NZ Broadband

Fibre is fast but what's around the corner?

By
Chorus
date Created with Sketch.
May 20, 2020

We’re getting hungrier for bytes. 10 years ago, the average monthly usage per household in New Zealand was 10 gigabytes. Now it is over 300 gigabytes – a 30-fold increase. It’s been driven by things like high-definition TV, streaming, games, Zoom meetings, more people in the house using more devices online

And the recent Covid-19 lockdown has been a powerful reminder that New Zealand homes and businesses need an ultra fast fibre network that can evolve to satisfy our appetite for increasing numbers of devices and the data-hungry applications they use.

Network use growth

But how will we evolve as if we carry on at this rate, we'll need our broadband technology and networks to cope. Enter Hyperfibre.

Hyperfibre – broadband that’s 40 times faster

As the next generation of fibre technology on the Chorus fibre network, Hyperfibre offers lightning fast download and upload speeds of up to 4,000 mbps second. That’s around 40 times faster than New Zealand’s average fixed broadband connection.

This is achieved using our existing fibre network, so there’s no need to dig up roads. However, Chorus’ latest ONT boxes (optical network terminals), similar to the one you may have connected to your router at home, will help to vastly increase the line rate, which means far more data can be delivered to devices.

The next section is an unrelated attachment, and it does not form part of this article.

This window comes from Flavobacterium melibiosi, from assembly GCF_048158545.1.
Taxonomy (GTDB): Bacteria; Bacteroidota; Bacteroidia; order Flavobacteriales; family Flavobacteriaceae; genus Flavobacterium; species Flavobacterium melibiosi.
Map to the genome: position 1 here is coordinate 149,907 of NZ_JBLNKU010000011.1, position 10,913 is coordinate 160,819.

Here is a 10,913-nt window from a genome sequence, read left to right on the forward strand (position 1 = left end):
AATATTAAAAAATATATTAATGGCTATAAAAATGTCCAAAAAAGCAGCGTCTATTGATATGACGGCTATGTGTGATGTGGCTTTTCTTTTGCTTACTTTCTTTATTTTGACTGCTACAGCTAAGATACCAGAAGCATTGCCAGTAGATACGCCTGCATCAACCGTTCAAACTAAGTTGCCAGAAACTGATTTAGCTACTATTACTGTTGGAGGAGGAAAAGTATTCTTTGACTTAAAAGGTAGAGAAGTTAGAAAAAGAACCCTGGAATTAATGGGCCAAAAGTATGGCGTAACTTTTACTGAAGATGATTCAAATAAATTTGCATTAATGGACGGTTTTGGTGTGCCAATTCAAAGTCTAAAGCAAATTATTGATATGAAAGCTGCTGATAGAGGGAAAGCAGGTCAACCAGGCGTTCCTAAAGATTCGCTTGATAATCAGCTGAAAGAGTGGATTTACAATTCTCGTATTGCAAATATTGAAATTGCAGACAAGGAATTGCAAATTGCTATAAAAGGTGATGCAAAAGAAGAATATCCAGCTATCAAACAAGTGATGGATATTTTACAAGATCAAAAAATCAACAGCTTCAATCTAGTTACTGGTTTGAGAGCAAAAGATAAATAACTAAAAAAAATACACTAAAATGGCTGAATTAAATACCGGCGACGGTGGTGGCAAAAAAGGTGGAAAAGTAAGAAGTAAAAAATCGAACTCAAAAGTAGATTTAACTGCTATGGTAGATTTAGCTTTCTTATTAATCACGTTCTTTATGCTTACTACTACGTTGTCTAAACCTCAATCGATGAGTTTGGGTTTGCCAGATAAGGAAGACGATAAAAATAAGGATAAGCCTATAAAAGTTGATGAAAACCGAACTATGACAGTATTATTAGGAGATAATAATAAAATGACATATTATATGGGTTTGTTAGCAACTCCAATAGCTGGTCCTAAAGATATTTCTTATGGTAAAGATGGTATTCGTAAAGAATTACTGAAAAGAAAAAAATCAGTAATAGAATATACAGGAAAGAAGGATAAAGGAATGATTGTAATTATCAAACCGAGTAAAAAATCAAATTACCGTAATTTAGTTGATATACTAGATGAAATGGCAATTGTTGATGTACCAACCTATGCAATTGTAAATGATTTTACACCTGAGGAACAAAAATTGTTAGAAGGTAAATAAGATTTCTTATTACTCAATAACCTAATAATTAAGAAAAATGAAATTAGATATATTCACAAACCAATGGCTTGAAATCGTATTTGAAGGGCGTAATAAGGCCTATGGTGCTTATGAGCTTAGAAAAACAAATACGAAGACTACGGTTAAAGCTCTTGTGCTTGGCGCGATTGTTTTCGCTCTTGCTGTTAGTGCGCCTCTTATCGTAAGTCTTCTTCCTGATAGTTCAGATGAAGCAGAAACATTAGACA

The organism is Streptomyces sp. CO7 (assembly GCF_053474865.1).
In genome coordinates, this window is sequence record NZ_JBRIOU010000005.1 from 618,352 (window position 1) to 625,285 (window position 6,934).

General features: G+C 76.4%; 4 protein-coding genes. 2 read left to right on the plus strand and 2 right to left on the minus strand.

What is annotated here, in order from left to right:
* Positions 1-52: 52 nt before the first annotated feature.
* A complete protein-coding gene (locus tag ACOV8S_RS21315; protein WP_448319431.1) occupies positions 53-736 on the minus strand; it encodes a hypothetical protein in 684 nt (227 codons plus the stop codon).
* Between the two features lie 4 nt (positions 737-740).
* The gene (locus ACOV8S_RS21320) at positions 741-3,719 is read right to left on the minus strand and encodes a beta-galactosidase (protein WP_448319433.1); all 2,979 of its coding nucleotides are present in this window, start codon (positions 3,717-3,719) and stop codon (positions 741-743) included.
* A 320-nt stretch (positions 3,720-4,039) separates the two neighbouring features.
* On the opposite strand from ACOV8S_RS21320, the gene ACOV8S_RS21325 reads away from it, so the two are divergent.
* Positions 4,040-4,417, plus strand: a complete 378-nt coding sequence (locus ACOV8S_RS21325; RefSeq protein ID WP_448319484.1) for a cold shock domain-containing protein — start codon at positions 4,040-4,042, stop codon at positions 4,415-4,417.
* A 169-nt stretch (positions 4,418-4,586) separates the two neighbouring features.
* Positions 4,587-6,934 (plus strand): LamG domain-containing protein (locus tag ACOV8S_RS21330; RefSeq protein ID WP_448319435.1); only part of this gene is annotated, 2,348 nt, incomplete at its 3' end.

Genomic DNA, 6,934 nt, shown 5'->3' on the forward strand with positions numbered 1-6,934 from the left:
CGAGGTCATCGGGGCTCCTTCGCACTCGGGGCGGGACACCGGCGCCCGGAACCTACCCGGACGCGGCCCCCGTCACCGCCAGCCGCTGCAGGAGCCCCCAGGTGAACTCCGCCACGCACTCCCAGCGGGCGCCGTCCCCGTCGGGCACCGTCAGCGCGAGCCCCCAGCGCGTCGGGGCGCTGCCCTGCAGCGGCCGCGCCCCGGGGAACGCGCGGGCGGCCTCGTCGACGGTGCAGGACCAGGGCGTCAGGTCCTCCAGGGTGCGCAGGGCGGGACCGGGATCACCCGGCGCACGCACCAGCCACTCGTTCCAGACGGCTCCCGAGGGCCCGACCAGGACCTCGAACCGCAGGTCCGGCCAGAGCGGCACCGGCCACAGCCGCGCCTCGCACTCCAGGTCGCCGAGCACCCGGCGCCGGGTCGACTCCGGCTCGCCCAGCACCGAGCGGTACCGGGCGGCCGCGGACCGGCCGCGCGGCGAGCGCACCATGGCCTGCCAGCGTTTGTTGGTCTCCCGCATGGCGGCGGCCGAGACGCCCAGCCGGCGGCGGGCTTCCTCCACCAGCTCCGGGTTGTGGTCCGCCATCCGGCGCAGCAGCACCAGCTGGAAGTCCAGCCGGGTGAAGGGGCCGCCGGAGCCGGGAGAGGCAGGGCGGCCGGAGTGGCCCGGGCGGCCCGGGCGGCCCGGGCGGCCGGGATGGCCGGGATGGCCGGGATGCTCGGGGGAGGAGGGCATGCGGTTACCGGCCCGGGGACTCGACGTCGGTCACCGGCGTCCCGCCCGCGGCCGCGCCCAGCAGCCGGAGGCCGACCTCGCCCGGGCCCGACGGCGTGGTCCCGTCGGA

Hyperfibre is perfect for businesses who consume and create large amounts of data simultaneously. It will also be welcomed by those in data-hungry homes who want to explore the exciting possibilities that ultra-smooth, high-capacity and low-latency broadband offers. 2,000 and 4,000 mbps Hyperfibre plans are already being enjoyed by businesses and households where the roll out has begun. If you want to find out when it will be available in your area, you can register your interest here.

 

Gearing up for the future

The technology used by routers in most households – known as WiFi 5 – is fine but it can struggle as more devices fight for the same signal. This leads to the potential for slower speeds and interruptions as we become more reliant on the internet for data hungry tasks such as streaming, gaming and the growth of smart appliances and infrastructure in our cities.

The latest router technology, WiFi 6, is a game changer because it encodes data more efficiently, packs more data into the same radio wave, and then makes it easier for individual devices to receive the specific information they’ve requested. This means it doesn’t suffer from the same interference and speed issues as previous WiFi technologies.  In fact, it’s so effective that the days of struggling for WiFi at busy bars, the airport or even sports stadiums will become a thing of the past.

It may be a while before internet service providers supply WiFi 6 routers with their broadband packages. However, they can be purchased from the high street or online, with prices starting from around $300. WiFi 6 enabled smartphones such as iPhone and Samsung are available, however, a WiFi 6 router will also increase the speed of many older devices.

MCU example

 

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